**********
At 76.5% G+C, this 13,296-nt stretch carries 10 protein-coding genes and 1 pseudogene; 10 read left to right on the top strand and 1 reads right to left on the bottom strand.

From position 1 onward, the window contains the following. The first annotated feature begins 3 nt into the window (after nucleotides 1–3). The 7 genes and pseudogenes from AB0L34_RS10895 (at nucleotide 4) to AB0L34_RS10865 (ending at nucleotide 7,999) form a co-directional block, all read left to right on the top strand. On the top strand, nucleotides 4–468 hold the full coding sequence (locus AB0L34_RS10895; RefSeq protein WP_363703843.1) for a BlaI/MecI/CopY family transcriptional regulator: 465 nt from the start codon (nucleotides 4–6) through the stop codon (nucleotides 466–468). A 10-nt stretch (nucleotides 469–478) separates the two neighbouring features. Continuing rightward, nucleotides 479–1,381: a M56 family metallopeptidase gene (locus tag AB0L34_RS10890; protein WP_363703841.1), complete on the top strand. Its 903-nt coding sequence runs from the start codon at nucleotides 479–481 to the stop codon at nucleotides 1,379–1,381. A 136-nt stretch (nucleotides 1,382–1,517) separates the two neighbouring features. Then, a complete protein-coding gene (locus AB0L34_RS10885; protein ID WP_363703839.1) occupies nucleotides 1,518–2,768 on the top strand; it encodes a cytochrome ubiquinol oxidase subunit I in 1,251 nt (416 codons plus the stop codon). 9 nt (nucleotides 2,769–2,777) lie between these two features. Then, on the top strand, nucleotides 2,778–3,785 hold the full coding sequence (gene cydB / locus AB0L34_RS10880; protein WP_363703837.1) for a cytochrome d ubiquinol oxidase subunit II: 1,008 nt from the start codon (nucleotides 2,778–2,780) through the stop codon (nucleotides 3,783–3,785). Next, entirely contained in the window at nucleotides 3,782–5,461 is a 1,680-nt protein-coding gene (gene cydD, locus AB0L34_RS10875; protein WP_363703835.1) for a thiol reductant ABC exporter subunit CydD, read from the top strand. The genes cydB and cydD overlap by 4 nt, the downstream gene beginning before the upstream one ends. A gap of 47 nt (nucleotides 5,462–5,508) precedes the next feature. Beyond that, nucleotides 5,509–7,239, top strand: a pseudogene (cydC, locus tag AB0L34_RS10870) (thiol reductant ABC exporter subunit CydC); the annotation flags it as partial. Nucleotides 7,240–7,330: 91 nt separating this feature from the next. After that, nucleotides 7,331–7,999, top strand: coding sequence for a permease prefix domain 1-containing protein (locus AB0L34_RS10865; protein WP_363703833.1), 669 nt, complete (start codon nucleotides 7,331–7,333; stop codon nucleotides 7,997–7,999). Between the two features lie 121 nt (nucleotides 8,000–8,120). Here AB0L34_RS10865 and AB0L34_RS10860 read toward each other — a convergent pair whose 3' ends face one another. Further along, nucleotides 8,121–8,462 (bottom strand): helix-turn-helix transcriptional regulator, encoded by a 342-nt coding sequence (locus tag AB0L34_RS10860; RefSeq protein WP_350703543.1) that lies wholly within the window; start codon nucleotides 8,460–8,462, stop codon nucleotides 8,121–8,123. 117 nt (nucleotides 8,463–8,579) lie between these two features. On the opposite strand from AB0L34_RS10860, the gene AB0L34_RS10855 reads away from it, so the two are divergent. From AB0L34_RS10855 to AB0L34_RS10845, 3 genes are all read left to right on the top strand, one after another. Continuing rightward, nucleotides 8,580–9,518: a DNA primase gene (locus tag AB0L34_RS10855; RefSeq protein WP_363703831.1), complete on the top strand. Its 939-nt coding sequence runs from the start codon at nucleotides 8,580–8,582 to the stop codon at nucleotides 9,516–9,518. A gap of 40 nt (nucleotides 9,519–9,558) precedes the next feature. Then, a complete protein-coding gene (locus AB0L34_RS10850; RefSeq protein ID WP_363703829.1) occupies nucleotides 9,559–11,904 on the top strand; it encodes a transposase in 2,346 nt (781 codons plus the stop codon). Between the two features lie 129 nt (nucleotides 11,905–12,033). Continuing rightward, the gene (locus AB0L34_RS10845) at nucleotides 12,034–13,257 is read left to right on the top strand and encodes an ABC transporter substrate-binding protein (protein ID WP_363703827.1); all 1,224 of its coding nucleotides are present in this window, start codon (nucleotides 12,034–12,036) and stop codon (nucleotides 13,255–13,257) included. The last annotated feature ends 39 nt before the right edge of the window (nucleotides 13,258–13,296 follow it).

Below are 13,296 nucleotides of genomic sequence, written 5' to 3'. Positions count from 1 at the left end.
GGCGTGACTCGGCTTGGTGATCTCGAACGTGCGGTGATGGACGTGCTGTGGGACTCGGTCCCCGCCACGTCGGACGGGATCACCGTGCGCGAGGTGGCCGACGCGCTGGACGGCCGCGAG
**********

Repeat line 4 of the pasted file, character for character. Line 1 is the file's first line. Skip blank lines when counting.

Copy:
GGCGTGACTCGGCTTGGTGATCTCGAACGTGCGGTGATGGACGTGCTGTGGGACTCGGTCCCCGCCACGTCGGACGGGATCACCGTGCGCGAGGTGGCCGACGCGCTGGACGGCCGCGAG